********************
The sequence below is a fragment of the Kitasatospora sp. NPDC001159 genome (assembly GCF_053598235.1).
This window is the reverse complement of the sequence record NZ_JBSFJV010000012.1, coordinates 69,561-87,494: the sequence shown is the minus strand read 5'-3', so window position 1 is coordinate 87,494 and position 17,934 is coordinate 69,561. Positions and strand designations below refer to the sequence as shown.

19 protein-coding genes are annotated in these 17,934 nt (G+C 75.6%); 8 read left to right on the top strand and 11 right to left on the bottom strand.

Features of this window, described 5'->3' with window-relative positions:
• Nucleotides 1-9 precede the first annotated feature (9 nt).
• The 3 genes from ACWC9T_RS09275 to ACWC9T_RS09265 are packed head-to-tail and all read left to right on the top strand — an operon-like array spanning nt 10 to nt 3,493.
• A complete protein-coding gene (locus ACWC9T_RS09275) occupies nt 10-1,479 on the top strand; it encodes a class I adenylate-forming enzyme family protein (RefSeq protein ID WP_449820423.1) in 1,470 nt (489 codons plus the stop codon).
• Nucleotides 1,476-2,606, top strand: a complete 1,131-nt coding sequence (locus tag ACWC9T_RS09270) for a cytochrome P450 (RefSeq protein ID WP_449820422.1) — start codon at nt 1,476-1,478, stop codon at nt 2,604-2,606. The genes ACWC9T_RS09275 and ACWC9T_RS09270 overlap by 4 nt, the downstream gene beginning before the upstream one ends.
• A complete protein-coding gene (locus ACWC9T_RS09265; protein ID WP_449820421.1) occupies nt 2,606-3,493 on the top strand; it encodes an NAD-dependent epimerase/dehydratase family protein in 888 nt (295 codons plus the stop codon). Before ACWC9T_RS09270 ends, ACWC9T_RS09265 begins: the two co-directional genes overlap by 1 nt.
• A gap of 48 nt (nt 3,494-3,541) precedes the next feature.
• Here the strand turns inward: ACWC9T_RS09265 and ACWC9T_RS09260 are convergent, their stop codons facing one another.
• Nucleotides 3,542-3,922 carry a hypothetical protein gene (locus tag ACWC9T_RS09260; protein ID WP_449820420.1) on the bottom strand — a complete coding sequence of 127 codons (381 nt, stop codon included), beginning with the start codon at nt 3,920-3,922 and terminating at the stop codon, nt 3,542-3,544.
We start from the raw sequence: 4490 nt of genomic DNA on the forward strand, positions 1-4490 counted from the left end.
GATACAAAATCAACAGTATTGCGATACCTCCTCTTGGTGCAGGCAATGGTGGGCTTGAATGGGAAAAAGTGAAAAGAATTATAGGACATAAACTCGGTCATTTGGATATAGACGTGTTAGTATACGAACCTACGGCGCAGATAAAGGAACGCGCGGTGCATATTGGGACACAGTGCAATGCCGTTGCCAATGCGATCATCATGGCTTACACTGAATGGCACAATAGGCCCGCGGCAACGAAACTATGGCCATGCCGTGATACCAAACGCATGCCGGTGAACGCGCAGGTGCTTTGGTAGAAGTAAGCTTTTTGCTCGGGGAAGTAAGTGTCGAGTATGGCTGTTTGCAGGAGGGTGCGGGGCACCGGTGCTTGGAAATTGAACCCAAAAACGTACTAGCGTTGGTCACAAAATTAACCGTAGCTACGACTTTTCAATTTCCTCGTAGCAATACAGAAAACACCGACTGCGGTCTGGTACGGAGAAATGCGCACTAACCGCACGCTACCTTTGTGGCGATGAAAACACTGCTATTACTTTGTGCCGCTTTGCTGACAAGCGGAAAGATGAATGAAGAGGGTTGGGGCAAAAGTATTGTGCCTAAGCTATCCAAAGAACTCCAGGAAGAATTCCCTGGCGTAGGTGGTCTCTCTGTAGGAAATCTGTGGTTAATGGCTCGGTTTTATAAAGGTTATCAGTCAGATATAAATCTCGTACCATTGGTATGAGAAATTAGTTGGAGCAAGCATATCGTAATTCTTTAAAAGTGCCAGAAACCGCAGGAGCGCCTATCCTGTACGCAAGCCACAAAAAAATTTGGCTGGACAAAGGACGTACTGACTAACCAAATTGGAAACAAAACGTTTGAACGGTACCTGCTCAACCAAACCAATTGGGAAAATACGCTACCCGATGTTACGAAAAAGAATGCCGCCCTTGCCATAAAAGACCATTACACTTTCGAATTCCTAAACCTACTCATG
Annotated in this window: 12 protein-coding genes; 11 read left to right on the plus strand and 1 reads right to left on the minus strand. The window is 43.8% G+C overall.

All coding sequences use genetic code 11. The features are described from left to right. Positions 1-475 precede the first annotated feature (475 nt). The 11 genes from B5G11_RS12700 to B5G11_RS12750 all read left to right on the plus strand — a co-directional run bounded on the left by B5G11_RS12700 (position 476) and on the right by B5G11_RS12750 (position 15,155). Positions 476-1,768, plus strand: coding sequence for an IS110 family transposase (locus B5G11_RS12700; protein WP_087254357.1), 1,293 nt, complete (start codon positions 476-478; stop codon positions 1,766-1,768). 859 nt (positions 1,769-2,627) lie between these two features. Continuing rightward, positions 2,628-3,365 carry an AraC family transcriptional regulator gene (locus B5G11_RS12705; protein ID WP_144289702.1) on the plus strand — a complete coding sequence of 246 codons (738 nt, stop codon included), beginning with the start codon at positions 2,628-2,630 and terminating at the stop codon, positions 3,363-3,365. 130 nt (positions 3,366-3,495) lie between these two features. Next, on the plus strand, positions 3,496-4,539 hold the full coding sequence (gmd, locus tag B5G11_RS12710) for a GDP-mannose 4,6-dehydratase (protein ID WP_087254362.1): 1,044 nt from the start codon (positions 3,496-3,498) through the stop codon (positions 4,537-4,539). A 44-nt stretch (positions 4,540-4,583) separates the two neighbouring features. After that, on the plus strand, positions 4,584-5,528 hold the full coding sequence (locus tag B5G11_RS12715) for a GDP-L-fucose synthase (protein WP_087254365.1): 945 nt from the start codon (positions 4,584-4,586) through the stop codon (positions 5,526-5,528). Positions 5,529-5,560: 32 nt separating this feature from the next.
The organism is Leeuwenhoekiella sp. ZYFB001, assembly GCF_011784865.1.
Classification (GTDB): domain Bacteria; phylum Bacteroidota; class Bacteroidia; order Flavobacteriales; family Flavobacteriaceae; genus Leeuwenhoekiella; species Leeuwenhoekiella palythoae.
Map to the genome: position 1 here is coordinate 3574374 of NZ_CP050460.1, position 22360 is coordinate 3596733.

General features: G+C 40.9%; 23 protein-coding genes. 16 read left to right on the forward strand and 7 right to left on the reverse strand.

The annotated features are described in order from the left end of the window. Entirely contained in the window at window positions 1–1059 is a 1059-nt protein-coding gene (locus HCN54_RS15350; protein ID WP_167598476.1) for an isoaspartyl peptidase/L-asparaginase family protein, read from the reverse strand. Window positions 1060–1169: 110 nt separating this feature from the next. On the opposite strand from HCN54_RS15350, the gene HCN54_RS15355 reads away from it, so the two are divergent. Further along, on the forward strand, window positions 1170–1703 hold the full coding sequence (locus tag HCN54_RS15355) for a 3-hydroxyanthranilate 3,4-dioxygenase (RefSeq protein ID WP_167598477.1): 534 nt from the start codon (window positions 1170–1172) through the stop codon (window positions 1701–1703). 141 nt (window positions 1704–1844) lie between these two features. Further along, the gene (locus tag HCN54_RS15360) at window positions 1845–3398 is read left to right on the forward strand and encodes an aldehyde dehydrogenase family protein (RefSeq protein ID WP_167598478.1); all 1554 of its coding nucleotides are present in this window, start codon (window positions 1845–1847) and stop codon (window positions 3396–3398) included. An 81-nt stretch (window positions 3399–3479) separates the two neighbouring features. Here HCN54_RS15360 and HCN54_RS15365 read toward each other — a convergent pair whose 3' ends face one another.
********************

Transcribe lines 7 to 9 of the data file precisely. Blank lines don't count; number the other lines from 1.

• A complete protein-coding gene (locus ACWC9T_RS09275) occupies nt 10-1,479 on the top strand; it encodes a class I adenylate-forming enzyme family protein (RefSeq protein ID WP_449820423.1) in 1,470 nt (489 codons plus the stop codon).
• Nucleotides 1,476-2,606, top strand: a complete 1,131-nt coding sequence (locus tag ACWC9T_RS09270) for a cytochrome P450 (RefSeq protein ID WP_449820422.1) — start codon at nt 1,476-1,478, stop codon at nt 2,604-2,606. The genes ACWC9T_RS09275 and ACWC9T_RS09270 overlap by 4 nt, the downstream gene beginning before the upstream one ends.
• A complete protein-coding gene (locus ACWC9T_RS09265; protein ID WP_449820421.1) occupies nt 2,606-3,493 on the top strand; it encodes an NAD-dependent epimerase/dehydratase family protein in 888 nt (295 codons plus the stop codon). Before ACWC9T_RS09270 ends, ACWC9T_RS09265 begins: the two co-directional genes overlap by 1 nt.